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In the following May was fought the battle of Chancellorsville, the result of which caused the most universal gloom and depression. We cannot here enter, at any length, into the history of that battle. It will be sufficient to call to mind how the Army of the Potomac, reorganized and reinforced, in the best of spirits, and confident of victory, led by General Hooker, who enjoyed its confidence to a very high degree, went forth to meet its old antagonist, the Army of Northern Virginia. It was again doomed to disappointment, and after a short and unsuccessful campaign, it recrossed the Rappahannock, disheartened — not demoralized — for it is the crowning glory of the Army of the Potomac that it never faltered under misfortunes which would have been fatal to the efficiency of most armies. It has been well said: “Not the Army of the Potomac was beaten at Chancellorsville, but its commander;” for the truth is, that the army, as a whole, did not fight in that battle, but the different corps were attacked by Lee and beaten in detail. The Eleventh Corps, badly posted, was surprised by superior numbers, and routed. The Third Corps, which had been sent out to follow the enemy, who was supposed to be in retreat, was cut off from the rest of the army by the rout of the Eleventh Corps, and was compelled to sustain alone, and for several hours, the attack of Lee's whole force, until it fell back, gallantly fighting, upon the rest of the army — the First, Second, Fifth, and Twelfth Corps, only parts of some of these corps being engaged. Lee then turned upon Sedgwick, who was advancing from Fredericksburg, and drove him across the Rappahannock. This was on the 5th of May, and the same night the whole army recrossed the river, the Fifth Corps, under General Meade, covering the retreat. In this battle Lee had sixty thousand men, Longstreet's Corps having been sent to operate south of the James river; Hooker had not less than ninety thousand men.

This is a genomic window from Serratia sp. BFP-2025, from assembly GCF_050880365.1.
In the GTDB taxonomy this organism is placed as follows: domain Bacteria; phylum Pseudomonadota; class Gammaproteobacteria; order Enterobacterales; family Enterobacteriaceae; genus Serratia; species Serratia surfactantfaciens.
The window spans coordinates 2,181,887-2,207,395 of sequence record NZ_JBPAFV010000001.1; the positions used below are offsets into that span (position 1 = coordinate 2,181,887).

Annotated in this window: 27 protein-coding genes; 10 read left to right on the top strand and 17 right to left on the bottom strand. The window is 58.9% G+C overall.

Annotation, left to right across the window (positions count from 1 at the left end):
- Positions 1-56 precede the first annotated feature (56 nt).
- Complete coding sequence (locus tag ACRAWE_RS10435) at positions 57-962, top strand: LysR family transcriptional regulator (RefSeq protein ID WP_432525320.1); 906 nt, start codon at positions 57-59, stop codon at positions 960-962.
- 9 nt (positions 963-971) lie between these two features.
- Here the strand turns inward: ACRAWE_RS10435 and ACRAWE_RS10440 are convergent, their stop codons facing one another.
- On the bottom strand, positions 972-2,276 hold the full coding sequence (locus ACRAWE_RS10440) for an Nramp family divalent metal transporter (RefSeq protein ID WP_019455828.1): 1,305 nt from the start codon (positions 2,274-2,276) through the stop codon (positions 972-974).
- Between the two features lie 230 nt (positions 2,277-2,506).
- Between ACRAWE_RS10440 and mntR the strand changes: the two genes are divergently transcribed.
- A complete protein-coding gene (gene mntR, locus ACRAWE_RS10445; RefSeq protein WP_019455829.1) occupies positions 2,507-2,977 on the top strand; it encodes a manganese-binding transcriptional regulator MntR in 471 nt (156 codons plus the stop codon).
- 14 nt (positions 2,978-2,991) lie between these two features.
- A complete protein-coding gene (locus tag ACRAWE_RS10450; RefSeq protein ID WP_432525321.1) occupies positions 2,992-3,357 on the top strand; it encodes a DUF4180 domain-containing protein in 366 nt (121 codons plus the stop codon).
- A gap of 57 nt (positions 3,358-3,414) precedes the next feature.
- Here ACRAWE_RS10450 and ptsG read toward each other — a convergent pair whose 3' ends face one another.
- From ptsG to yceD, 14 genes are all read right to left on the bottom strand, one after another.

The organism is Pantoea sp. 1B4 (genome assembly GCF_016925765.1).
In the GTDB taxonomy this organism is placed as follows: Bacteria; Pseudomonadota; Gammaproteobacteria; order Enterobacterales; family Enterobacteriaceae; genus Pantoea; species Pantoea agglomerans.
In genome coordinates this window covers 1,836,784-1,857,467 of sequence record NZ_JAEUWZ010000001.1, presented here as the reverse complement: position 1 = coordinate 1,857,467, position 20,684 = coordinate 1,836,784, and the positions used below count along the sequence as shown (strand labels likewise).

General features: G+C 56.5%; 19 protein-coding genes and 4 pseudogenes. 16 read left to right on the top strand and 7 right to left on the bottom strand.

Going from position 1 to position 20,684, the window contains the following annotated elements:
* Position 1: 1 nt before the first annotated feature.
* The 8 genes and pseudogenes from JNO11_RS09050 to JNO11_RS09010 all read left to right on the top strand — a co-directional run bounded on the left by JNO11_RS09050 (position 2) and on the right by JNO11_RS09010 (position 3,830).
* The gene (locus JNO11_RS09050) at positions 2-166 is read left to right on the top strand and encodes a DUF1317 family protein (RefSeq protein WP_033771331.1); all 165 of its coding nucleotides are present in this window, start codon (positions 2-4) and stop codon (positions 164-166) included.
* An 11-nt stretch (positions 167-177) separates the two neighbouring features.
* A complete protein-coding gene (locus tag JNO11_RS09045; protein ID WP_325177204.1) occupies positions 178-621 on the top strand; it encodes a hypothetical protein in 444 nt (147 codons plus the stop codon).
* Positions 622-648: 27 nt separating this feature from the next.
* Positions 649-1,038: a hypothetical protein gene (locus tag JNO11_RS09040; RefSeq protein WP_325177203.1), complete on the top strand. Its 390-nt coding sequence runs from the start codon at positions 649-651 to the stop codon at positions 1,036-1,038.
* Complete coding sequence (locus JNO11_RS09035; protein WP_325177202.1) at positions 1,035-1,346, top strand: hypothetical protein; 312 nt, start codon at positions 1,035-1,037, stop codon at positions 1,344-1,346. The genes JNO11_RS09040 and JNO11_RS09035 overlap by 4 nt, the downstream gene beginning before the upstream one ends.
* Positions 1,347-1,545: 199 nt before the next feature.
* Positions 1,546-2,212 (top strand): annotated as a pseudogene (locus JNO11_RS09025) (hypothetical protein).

Lee's successes at Fredericksburg and Chancellorsville, necessarily dispiriting to our troops, had a contrary effect upon the Army of Northern Virginia, whose morale was thereby raised to the highest pitch, and who became inspired with the belief that it could defeat the Army of the Potomac under any circumstances. Colonel Freemantle, of the British service, who was with General Lee at Gettysburg, in writing of that battle, says: “The staff officers spoke of the coming battle as a certainty, and the universal feeling was one of profound contempt for an enemy whom they have beaten so constantly, and under so many disadvantages.” Lee himself was emboldened by these victories; and induced, as he says, by “important considerations,” doubtless under the conviction, too; that the Army

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R. E. Lee (7)
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